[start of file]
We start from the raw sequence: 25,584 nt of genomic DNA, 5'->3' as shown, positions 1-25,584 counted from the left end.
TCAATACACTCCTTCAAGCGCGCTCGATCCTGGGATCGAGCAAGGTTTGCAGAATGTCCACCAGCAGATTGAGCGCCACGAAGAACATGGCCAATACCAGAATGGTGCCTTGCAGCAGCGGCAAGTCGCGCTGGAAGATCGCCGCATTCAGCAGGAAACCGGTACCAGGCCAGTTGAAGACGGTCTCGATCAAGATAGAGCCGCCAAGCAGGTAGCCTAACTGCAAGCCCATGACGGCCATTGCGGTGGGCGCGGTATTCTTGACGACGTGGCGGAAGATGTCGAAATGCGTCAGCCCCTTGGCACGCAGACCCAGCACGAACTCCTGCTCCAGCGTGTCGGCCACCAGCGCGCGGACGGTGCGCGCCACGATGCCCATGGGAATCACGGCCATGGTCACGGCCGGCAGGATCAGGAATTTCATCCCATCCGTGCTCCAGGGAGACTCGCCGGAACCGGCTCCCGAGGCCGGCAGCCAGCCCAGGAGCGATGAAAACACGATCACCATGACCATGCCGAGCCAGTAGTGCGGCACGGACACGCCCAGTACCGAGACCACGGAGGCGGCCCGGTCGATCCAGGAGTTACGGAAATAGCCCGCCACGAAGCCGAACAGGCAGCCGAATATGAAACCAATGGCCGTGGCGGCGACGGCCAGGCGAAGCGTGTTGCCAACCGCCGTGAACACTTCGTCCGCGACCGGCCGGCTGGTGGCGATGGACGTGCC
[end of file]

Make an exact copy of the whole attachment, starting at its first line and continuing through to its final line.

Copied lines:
We start from the raw sequence: 25,584 nt of genomic DNA, 5'->3' as shown, positions 1-25,584 counted from the left end.
TCAATACACTCCTTCAAGCGCGCTCGATCCTGGGATCGAGCAAGGTTTGCAGAATGTCCACCAGCAGATTGAGCGCCACGAAGAACATGGCCAATACCAGAATGGTGCCTTGCAGCAGCGGCAAGTCGCGCTGGAAGATCGCCGCATTCAGCAGGAAACCGGTACCAGGCCAGTTGAAGACGGTCTCGATCAAGATAGAGCCGCCAAGCAGGTAGCCTAACTGCAAGCCCATGACGGCCATTGCGGTGGGCGCGGTATTCTTGACGACGTGGCGGAAGATGTCGAAATGCGTCAGCCCCTTGGCACGCAGACCCAGCACGAACTCCTGCTCCAGCGTGTCGGCCACCAGCGCGCGGACGGTGCGCGCCACGATGCCCATGGGAATCACGGCCATGGTCACGGCCGGCAGGATCAGGAATTTCATCCCATCCGTGCTCCAGGGAGACTCGCCGGAACCGGCTCCCGAGGCCGGCAGCCAGCCCAGGAGCGATGAAAACACGATCACCATGACCATGCCGAGCCAGTAGTGCGGCACGGACACGCCCAGTACCGAGACCACGGAGGCGGCCCGGTCGATCCAGGAGTTACGGAAATAGCCCGCCACGAAGCCGAACAGGCAGCCGAATATGAAACCAATGGCCGTGGCGGCGACGGCCAGGCGAAGCGTGTTGCCAACCGCCGTGAACACTTCGTCCGCGACCGGCCGGCTGGTGGCGATGGACGTGCC